Where art meets science: Steampunk dinosaurs?

The life-sized skeleton sculptures of Dinosaurs in Motion weren’t steam-powered. Some moved when touched, their heavy heads bobbing on spring-loaded necks. Others operated like giant marionettes, hanging on a system of cables and pulleys, moved by cranks. Electric motors powered others, connected to video game controllers.

All were inspired by actual fossils but made of metal, bolts, springs, gears and the occasional bit of mesh from repurposed screen doors. Quite an experience, walking through this metal menagerie made by John Payne, who merged mechanical science and artistic craftsmanship to create something that would not be out of place in a steampunk novel.

Speaking of steampunk dinosaurs, check out my friend Robert Appleton’s book Prehistoric Clock. It has real dinosaurs, not metal or robotic, because it’s a time travel tale. But maybe these pictures will inspire his next story…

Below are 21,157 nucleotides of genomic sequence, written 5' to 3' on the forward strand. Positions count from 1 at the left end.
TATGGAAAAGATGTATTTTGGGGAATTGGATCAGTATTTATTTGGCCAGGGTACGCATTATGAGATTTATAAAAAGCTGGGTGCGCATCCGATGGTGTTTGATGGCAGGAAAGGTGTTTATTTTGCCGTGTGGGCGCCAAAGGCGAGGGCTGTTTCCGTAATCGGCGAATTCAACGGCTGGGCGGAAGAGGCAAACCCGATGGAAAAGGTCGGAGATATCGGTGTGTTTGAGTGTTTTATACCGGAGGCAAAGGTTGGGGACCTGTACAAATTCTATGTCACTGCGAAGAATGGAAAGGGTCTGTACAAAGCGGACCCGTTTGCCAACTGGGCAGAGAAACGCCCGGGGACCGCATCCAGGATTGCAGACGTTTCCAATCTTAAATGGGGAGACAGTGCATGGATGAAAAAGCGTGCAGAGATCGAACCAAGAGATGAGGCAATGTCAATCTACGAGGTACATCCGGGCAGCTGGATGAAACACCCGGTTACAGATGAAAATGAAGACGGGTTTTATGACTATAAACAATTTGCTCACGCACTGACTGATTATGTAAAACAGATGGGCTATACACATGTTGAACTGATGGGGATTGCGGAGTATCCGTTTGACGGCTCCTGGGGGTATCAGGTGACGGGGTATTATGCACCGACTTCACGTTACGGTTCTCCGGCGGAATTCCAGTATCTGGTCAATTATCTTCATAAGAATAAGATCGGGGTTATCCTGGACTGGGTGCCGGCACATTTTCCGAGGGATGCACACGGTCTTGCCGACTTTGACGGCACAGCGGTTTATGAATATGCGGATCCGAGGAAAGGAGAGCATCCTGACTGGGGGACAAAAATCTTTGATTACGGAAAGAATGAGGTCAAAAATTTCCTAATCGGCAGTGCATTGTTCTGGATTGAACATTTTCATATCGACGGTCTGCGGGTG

Kinetic sculpture by John Payne, photo by Karen Swain, NCMNS

Kinetic sculpture by John Payne, photo by Karen Swain, NCMNS

Kinetic sculpture by John Payne, photo by Karen Swain, NCMNS

Kinetic sculpture by John Payne, photo by Karen Swain, NCMNS

~ J.L. Hilton

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One Response to Where art meets science: Steampunk dinosaurs?

  1. They look amazing, Jen. And downright terrifying! Like you say, there’s a steampunk story in there. Would love to have seen them in action.